Computer security should be a top priority for everyone – but especially anyone who makes a living off of their intellectual property or creations on computers. Whether they are spreadsheets, photos, music, writing, or any form of artwork, you want to make sure they are protected. Here are several tips to help keep you and your technology secure:
- First and foremost – backups! Too many people neglect making regular backups of their data, and some find out the hard way. How often should you back up? If you lost this entire weeks’ worth of work, how far would it set you back? Most businesses backup at least once per day, and some will backup multiple times per day. Backups can be automated to run on a schedule, and can be either local copies you maintain, or stored on a remote server. Discuss with a professional which is best in your scenario.
- Test your backups! Probably the next worst thing to not having a backup at all is thinking that you have one, and then finding out it was only a partial backup, or the backup itself was corrupt. Either you or your trusted technology advisor should perform a ‘disaster recovery’ test every so often to verify that your backups are both successful and complete in the event they are ever needed. Do not wait until it is too late and could cost hundreds or thousands in data recovery services.
- Make sure your passwords are both secure and complex. “Password” or “1234” are not sufficient passwords for any use – you might as well not even have one? Hackers are using programs that go through either dictionary-like lists of names and passwords, or use ‘brute-force’ attacks stepping through every possible combination of a password until they get a successful return. Once they have it, they do not need to change your password to lock you out – in fact, they do not want you to know they have it because as long as you are not suspicious, they have free reign over your data/systems. Change your password at a regular interval, and please use something of substance/complexity. A good password contains 8+ characters, both upper and lower case letters, with numbers, and even possibly a symbol. Stay away from names, birthdates, etc, or anything else easy to guess.
- Phishing Sites. A phishing site is one that looks like the real site, but is looking for you to enter your name and password, or other personal information. Always look at your address bar if ever in doubt, and BEFORE you enter your password. Once you enter information into a phishing site and click submit, the hacker has your information. If this happens, immediately change your password!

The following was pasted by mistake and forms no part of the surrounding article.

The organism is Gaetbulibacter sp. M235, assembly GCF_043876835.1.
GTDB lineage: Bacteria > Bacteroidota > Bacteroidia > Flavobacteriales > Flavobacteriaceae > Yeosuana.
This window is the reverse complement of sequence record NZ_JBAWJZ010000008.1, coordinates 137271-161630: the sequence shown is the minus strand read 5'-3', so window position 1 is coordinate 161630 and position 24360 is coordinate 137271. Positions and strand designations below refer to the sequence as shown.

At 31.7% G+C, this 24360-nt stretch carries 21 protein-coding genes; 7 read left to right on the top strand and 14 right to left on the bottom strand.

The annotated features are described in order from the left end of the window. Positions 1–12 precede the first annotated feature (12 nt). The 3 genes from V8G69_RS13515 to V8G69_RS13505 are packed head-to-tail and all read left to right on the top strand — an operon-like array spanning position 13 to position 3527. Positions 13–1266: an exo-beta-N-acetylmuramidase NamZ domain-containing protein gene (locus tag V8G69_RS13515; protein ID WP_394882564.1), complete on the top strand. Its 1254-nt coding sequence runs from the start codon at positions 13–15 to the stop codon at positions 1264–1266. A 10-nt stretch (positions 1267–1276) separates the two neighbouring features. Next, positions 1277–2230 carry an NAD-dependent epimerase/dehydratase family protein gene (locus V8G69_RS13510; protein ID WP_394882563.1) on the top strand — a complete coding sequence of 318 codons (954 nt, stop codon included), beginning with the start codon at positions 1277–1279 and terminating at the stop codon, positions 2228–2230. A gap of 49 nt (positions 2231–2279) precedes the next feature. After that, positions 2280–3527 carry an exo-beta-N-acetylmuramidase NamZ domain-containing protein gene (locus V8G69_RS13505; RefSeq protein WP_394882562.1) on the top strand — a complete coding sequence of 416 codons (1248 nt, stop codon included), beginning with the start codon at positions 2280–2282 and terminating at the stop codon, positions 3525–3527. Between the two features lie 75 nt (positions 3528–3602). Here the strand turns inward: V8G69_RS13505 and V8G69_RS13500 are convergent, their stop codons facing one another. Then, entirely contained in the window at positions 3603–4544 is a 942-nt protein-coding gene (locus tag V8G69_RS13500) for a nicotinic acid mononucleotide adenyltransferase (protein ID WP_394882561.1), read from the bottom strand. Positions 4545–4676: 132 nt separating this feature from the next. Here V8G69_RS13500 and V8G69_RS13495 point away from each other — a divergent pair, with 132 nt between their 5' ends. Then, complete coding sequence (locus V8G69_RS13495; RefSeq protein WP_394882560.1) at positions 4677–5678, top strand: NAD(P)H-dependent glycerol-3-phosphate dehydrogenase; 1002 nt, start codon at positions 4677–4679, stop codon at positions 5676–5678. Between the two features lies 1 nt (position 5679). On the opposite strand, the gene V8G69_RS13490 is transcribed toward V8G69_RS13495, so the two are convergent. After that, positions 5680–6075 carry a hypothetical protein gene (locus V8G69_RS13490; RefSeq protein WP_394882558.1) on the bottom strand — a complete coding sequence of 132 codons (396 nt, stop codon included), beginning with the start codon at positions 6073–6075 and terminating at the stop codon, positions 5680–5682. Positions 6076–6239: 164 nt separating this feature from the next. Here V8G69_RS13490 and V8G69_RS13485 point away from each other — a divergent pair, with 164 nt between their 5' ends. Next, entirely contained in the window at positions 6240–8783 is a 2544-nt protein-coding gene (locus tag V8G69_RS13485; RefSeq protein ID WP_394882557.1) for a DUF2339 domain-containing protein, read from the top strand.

- Antivirus. Yes, even Mac’s are susceptible to viruses. Everyone needs to have an antivirus program, make sure it is up to date, and run scans frequently. Your computer cannot run a virus scan at 3am if your system is turned off. Find out what day/time your scheduled scan is to run, and make sure your system is on. Most antivirus programs try to have their scan run in the ‘off’ hours, so it does not impact your performance. The average virus scan can take anywhere from 30 minutes, up to 2+ hours, depending on the speed of your system and the amount of data to be scanned.
- Virus pop-ups. Be on the lookout for suspicious pop-ups or websites that say you are infected with a virus. BEFORE YOU CLICK ON ANYTHING, ASK! Most of these pop-ups or pages are the virus (called Trojans), and want you to think they are doing something good for you, when in reality they are the virus and about to infect your system. More often than not, you have the ability to prevent the virus if you get one of these messages – as long as you do not click on it and allow the virus to install itself and become active. Can’t close the page? Shut your system down – a restart might be safer than constantly clicking to attempt to exit from these messages. And, never feel that just because you have an antivirus program that you are impervious. The first thing these Trojans will do is disable your antivirus and invite their friends to wreak havoc on your system.
- Keep your software up to date. Whether it is Windows, Adobe, Office, Mac OS, or Java, it is just as important to keep your systems up to date with their software. Often times, developers will release Critical Security Updates that patch holes which have already been exploited by hackers. Without these updates, your system could be vulnerable.
- Use a trusted technology expert. Maybe a friend, family member, colleague, or an outside business – but have someone you can talk to about your computer issues or concerns. At CralynTech, we try to teach our clients as much as they would like to learn about their systems, how to use them more efficiently, and always try to answer every question to the best of our ability. We service all levels of clients, from individuals to small businesses, one computer or twenty – all of our clients receive the same respect and honest answers they deserve.